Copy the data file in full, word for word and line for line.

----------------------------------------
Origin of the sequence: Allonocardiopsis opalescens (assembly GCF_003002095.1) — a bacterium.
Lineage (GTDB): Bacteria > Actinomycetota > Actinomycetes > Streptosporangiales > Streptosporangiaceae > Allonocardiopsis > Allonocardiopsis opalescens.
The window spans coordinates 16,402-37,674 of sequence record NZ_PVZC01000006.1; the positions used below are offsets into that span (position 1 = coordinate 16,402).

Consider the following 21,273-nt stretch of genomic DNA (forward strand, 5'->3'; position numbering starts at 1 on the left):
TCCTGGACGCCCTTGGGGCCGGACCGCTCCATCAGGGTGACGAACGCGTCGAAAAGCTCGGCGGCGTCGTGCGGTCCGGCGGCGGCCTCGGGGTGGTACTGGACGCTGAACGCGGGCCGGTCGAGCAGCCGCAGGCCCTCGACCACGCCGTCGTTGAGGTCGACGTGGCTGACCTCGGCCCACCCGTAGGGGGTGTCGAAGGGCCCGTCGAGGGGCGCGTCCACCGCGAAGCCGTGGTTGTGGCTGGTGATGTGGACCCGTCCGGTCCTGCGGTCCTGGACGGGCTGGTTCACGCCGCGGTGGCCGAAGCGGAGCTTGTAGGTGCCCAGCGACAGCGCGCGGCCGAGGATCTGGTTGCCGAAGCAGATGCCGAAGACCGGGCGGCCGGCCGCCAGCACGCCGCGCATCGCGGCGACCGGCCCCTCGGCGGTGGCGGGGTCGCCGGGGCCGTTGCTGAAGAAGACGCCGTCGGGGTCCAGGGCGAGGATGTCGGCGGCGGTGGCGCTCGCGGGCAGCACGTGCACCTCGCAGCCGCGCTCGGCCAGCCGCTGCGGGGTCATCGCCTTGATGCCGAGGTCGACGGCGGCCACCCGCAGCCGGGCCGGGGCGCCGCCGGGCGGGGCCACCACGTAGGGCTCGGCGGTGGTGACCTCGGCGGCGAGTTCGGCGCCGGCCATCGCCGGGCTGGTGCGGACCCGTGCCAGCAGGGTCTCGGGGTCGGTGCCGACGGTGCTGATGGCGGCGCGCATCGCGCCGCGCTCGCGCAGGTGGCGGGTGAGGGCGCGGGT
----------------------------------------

Origin of the sequence: Allonocardiopsis opalescens (assembly GCF_003002095.1) — a bacterium.
Lineage (GTDB): Bacteria > Actinomycetota > Actinomycetes > Streptosporangiales > Streptosporangiaceae > Allonocardiopsis > Allonocardiopsis opalescens.
The window spans coordinates 16,402-37,674 of sequence record NZ_PVZC01000006.1; the positions used below are offsets into that span (position 1 = coordinate 16,402).

Consider the following 21,273-nt stretch of genomic DNA (forward strand, 5'->3'; position numbering starts at 1 on the left):
TCCTGGACGCCCTTGGGGCCGGACCGCTCCATCAGGGTGACGAACGCGTCGAAAAGCTCGGCGGCGTCGTGCGGTCCGGCGGCGGCCTCGGGGTGGTACTGGACGCTGAACGCGGGCCGGTCGAGCAGCCGCAGGCCCTCGACCACGCCGTCGTTGAGGTCGACGTGGCTGACCTCGGCCCACCCGTAGGGGGTGTCGAAGGGCCCGTCGAGGGGCGCGTCCACCGCGAAGCCGTGGTTGTGGCTGGTGATGTGGACCCGTCCGGTCCTGCGGTCCTGGACGGGCTGGTTCACGCCGCGGTGGCCGAAGCGGAGCTTGTAGGTGCCCAGCGACAGCGCGCGGCCGAGGATCTGGTTGCCGAAGCAGATGCCGAAGACCGGGCGGCCGGCCGCCAGCACGCCGCGCATCGCGGCGACCGGCCCCTCGGCGGTGGCGGGGTCGCCGGGGCCGTTGCTGAAGAAGACGCCGTCGGGGTCCAGGGCGAGGATGTCGGCGGCGGTGGCGCTCGCGGGCAGCACGTGCACCTCGCAGCCGCGCTCGGCCAGCCGCTGCGGGGTCATCGCCTTGATGCCGAGGTCGACGGCGGCCACCCGCAGCCGGGCCGGGGCGCCGCCGGGCGGGGCCACCACGTAGGGCTCGGCGGTGGTGACCTCGGCGGCGAGTTCGGCGCCGGCCATCGCCGGGCTGGTGCGGACCCGTGCCAGCAGGGTCTCGGGGTCGGTGCCGACGGTGCTGATGGCGGCGCGCATCGCGCCGCGCTCGCGCAGGTGGCGGGTGAGGGCGCGGGT